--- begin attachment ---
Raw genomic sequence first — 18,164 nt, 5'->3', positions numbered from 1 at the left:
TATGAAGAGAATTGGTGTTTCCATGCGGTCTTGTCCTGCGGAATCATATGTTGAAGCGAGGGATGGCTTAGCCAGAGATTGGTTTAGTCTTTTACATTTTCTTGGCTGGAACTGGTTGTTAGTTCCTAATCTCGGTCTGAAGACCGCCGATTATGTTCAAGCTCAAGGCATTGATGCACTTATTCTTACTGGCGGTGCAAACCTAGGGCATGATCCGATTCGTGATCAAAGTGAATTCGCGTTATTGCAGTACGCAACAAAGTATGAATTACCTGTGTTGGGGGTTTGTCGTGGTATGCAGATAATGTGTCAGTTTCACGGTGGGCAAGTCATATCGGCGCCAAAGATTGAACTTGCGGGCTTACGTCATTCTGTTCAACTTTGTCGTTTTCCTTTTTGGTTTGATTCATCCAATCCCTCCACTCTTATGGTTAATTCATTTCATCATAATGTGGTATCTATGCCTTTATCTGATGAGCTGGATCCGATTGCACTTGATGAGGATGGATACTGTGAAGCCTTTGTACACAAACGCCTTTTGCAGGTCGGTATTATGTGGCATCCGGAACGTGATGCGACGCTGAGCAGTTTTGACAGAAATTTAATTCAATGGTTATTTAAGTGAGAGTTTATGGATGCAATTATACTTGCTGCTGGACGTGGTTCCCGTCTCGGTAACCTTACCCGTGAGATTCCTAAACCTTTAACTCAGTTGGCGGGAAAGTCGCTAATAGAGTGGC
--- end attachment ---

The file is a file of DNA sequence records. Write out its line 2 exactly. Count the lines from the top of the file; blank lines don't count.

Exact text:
TATGAAGAGAATTGGTGTTTCCATGCGGTCTTGTCCTGCGGAATCATATGTTGAAGCGAGGGATGGCTTAGCCAGAGATTGGTTTAGTCTTTTACATTTTCTTGGCTGGAACTGGTTGTTAGTTCCTAATCTCGGTCTGAAGACCGCCGATTATGTTCAAGCTCAAGGCATTGATGCACTTATTCTTACTGGCGGTGCAAACCTAGGGCATGATCCGATTCGTGATCAAAGTGAATTCGCGTTATTGCAGTACGCAACAAAGTATGAATTACCTGTGTTGGGGGTTTGTCGTGGTATGCAGATAATGTGTCAGTTTCACGGTGGGCAAGTCATATCGGCGCCAAAGATTGAACTTGCGGGCTTACGTCATTCTGTTCAACTTTGTCGTTTTCCTTTTTGGTTTGATTCATCCAATCCCTCCACTCTTATGGTTAATTCATTTCATCATAATGTGGTATCTATGCCTTTATCTGATGAGCTGGATCCGATTGCACTTGATGAGGATGGATACTGTGAAGCCTTTGTACACAAACGCCTTTTGCAGGTCGGTATTATGTGGCATCCGGAACGTGATGCGACGCTGAGCAGTTTTGACAGAAATTTAATTCAATGGTTATTTAAGTGAGAGTTTATGGATGCAATTATACTTGCTGCTGGACGTGGTTCCCGTCTCGGTAACCTTACCCGTGAGATTCCTAAACCTTTAACTCAGTTGGCGGGAAAGTCGCTAATAGAGTGGC